Will Webster: Obviously, the energy markets are going through a lot of turmoil. Quite honestly, I have been in the sector 20 or 30 years, and nobody has seen anything like it, so we have to pause and reflect a bit on that situation. It probably rebalances a bit in favour of green hydrogen, to some extent, but I do not think it invalidates the parallel approach that we have been going for, because what we really need to do over the next five years or so is get the industry at scale.
We are at the demonstration phase at the moment. We need to accelerate this and to achieve scale quickly—let’s say between now and 2030—and the objectives and strategies to do that are there. You have to have blue hydrogen to do that: the surpluses available from renewables generation are not going to be that great in that timeframe, because we are going to be using electricity for a lot of additional things that we were not previously using it for, like vehicles. That is really taking off, so there will be some surplus renewables at certain times of day or year, but those volumes are not going to be particularly big in the next decade or so. After that, yes, they probably will be, and when ScotWind is going through, there will be the need to deliver that in some form. That will not necessarily all be through the grid, because there may not be enough capacity. Because you have uncertainty about both blue and green, it is better to do both.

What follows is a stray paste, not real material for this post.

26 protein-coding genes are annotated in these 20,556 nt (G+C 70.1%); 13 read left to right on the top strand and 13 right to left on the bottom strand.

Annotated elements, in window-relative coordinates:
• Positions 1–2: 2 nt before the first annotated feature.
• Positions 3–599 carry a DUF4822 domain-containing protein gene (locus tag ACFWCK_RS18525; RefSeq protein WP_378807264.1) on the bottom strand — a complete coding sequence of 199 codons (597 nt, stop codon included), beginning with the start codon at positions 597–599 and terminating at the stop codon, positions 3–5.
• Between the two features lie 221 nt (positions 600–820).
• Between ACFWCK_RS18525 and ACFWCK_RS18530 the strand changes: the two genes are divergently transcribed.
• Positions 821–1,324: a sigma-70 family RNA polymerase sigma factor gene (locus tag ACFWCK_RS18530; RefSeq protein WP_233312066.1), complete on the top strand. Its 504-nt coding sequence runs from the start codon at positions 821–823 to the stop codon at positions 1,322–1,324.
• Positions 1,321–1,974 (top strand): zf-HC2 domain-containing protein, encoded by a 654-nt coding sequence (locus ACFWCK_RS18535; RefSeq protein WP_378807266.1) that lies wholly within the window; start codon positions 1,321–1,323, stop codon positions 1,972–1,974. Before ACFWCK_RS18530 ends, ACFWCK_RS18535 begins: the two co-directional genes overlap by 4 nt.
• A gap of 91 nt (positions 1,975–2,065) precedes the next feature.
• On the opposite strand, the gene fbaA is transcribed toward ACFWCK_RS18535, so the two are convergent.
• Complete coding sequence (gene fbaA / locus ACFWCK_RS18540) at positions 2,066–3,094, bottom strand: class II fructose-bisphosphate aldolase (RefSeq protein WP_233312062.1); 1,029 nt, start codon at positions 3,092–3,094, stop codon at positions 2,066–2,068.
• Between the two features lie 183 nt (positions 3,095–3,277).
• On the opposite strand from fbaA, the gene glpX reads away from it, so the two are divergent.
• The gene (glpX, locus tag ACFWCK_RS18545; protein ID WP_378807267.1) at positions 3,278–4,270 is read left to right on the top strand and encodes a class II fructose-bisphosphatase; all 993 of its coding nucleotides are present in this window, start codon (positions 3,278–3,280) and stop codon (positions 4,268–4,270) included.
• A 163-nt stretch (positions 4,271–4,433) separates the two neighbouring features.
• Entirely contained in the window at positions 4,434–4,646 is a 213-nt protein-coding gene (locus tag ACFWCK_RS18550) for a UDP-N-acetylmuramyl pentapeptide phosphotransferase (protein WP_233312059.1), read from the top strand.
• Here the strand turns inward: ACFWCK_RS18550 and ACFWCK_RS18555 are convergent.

If we look at the gas market at the moment, as I said, the price levels are unprecedented, but we are not going to be buying and selling gas for hydrogen based on the price right now. These projects are long term over the next 15 or 20 years, so the timeframe will be from the mid to late 2020s when the volumes of gas are being bought and sold up until the 2040s. I would not like to guess exactly what the contractual structure will be, but there will probably be longer-term arrangements rather than buying gas on the short-term markets, which is where we have seen all the volatility. In summary, blue is going to be important.
Q64 Chair: Is there any tension between investment in blue and investment in green? Would one compromise or offset the other? Given that in most of the European countries—not just Germany—there is an EU directive that tends to promote the production of green hydrogen, are we going to be a bit of an outsider when it comes to the way that we are approaching this with the mix? I will leave that with you, Ms Jackson.